The bill would have seen companies operating fast-food restaurants and supermarkets in California cut 75% of single-use plastic waste by 2030
A bill aimed at cutting the impact of plastic packaging in California has stalled in the state’s senate after failing to pass in the second chamber.
The laws would have required companies operating fast-food stores and grocery shops to cut 75% of single-use plastic packaging by 2030.
Additionally, the bill would have required all single-use food items – such as plates, straws, forks, spoons and cups – sold or imported to the state to be recyclable or compostable within the same timeframe.
The bill will be brought back to the state senate in January
Lawmakers did pass two recycling bills, AB 54 and AB 792, introduced by assembly member Phil Ting aimed at supporting recycling markets and cutting the amount of virgin plastics in beverage containers to 50% by 2030.
Speaking to the LA Times, Ting said: “We’ve been trying to solve California’s recycling problem for years.
“AB 54 provides short-term relief while we work over the fall towards a more comprehensive fix that can start moving through the legislative process when we reconvene in January.”
The bills, handed to governor Gavin Newsom, will give the state’s recycling organisation, CalRecycle, the authority to adjust minimum requirements if market conditions prevent companies from reaching them.
State’s legislature urged by industry association to continue work on improving packaging recycling
In the lead-up to the bill, its authors were able to garner support of the California Grocers Association and Dow Chemical.
They were also able to shift the stance of large players including the American Chemistry Council (ACC), Proctor & Gamble and Walmart.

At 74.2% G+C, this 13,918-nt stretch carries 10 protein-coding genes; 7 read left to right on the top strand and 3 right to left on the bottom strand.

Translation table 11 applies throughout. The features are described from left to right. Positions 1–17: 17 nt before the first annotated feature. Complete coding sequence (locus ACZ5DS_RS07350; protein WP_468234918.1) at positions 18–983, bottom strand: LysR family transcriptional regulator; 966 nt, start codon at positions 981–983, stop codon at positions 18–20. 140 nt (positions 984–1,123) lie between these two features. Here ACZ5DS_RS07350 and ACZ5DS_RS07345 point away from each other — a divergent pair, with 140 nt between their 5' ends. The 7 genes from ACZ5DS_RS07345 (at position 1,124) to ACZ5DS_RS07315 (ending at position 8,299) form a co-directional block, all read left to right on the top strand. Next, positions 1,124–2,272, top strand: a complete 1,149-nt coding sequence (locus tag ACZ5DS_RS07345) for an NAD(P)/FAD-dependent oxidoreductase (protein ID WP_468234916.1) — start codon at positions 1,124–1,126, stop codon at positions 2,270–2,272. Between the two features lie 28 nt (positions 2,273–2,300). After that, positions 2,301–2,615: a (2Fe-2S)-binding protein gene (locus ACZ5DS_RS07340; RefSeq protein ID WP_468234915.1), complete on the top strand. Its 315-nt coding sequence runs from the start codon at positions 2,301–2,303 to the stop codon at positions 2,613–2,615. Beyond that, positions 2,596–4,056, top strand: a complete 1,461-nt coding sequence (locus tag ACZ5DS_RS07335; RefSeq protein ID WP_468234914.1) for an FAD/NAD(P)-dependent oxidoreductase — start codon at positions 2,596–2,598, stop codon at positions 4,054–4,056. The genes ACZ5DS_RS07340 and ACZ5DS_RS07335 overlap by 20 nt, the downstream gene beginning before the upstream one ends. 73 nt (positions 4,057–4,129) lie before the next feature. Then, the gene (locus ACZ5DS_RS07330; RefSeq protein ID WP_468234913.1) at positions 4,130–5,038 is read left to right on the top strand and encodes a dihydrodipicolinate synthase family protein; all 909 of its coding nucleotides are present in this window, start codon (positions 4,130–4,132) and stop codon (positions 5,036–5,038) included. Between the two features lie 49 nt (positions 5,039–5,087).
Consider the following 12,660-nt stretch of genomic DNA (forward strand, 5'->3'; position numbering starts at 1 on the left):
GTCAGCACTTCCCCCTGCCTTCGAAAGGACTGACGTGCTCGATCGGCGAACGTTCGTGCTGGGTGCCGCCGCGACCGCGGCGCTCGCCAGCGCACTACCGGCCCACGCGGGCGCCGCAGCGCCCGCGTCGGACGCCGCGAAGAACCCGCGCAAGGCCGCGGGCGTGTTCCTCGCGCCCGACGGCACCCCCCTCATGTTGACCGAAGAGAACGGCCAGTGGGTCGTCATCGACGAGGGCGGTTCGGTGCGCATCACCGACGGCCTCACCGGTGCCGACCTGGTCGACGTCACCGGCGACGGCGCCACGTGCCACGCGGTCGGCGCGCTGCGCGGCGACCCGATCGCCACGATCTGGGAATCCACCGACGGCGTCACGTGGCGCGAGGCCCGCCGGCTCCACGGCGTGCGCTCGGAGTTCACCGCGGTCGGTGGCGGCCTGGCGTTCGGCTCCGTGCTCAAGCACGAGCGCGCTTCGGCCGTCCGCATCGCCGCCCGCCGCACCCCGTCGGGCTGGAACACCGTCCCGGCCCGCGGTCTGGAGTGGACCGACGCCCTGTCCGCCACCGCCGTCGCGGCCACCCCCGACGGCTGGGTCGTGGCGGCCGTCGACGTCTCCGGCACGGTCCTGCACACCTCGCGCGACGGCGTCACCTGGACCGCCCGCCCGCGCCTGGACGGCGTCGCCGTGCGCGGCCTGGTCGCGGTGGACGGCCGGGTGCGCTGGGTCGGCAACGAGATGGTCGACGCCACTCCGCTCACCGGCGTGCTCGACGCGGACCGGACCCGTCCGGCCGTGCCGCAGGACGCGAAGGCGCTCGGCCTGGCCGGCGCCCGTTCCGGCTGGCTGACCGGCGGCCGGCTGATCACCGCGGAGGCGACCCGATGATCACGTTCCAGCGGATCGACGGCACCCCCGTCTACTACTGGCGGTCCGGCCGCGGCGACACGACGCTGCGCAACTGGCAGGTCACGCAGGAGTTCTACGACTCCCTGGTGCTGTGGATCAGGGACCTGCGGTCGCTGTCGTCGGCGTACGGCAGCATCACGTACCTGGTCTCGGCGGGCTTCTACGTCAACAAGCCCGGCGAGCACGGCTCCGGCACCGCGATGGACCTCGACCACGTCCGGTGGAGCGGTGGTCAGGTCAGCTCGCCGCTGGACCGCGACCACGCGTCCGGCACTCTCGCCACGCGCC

ACC senior director for state affairs Tim Shestek urged the state’s senators to continue work on the issue.
He said: “America’s plastic makers are taking important steps to significantly increase the amount of plastic packaging that we reuse, recycle and recover in the US.
“We set a nationwide goal to re-purpose all plastic packaging by 2040 and helped launch the Alliance to End Plastic Waste, which will invest $1.5bn over five years to help develop and invest in infrastructure where it’s needed most.
“ACC and our members support the goals of SB 54/AB 1080 and appreciated the work of Senator Allen, Skinner and Assembly member Gonzalez in taking this first step to address California’s recycling and waste issues.
“We urge the legislature to continue working on this issue and address key issues such as the need for funding to expand and improve the state’s recycling infrastructure and updating the state’s solid waste laws to ensure that innovative chemical recycling technologies are part of the solution.”
Shestek also believes success in the improvement in waste management can only be achieved if all involved share responsibility in meeting the legislation’s objectives.
“Additionally, as these bills would have granted significant new authority to CalRecycle, it is imperative that the legislature maintain appropriate oversight during any future rulemaking process.
“Any new fees, mandates or other requirements must be fair, reasonable, and promote cooperation among all stakeholders.
“Success can only be achieved if all stakeholders, including local governments and the waste and recycling industry, share in the responsibility of meeting this legislation’s objectives.
“We look forward to continued discussions on this important public policy issue.”